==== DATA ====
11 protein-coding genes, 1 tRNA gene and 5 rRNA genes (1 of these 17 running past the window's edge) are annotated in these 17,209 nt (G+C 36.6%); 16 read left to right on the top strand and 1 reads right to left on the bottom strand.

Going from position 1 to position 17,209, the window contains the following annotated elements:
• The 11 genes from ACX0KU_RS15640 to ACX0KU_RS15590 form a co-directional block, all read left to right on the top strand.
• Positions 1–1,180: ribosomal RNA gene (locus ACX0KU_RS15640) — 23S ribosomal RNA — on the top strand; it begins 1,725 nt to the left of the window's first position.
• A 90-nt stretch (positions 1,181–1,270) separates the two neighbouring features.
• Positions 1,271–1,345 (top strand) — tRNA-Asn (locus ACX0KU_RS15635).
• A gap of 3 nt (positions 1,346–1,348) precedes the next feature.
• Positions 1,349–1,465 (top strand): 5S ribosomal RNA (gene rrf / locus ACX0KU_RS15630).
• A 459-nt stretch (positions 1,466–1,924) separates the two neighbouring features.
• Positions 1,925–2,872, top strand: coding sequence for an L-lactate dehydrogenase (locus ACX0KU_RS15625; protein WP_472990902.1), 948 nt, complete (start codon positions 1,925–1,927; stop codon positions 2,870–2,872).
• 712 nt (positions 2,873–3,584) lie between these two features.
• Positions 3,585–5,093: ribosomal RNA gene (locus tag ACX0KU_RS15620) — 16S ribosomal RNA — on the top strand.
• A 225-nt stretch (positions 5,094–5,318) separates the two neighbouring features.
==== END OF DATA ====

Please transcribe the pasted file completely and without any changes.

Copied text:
11 protein-coding genes, 1 tRNA gene and 5 rRNA genes (1 of these 17 running past the window's edge) are annotated in these 17,209 nt (G+C 36.6%); 16 read left to right on the top strand and 1 reads right to left on the bottom strand.

Going from position 1 to position 17,209, the window contains the following annotated elements:
• The 11 genes from ACX0KU_RS15640 to ACX0KU_RS15590 form a co-directional block, all read left to right on the top strand.
• Positions 1–1,180: ribosomal RNA gene (locus ACX0KU_RS15640) — 23S ribosomal RNA — on the top strand; it begins 1,725 nt to the left of the window's first position.
• A 90-nt stretch (positions 1,181–1,270) separates the two neighbouring features.
• Positions 1,271–1,345 (top strand) — tRNA-Asn (locus ACX0KU_RS15635).
• A gap of 3 nt (positions 1,346–1,348) precedes the next feature.
• Positions 1,349–1,465 (top strand): 5S ribosomal RNA (gene rrf / locus ACX0KU_RS15630).
• A 459-nt stretch (positions 1,466–1,924) separates the two neighbouring features.
• Positions 1,925–2,872, top strand: coding sequence for an L-lactate dehydrogenase (locus ACX0KU_RS15625; protein WP_472990902.1), 948 nt, complete (start codon positions 1,925–1,927; stop codon positions 2,870–2,872).
• 712 nt (positions 2,873–3,584) lie between these two features.
• Positions 3,585–5,093: ribosomal RNA gene (locus tag ACX0KU_RS15620) — 16S ribosomal RNA — on the top strand.
• A 225-nt stretch (positions 5,094–5,318) separates the two neighbouring features.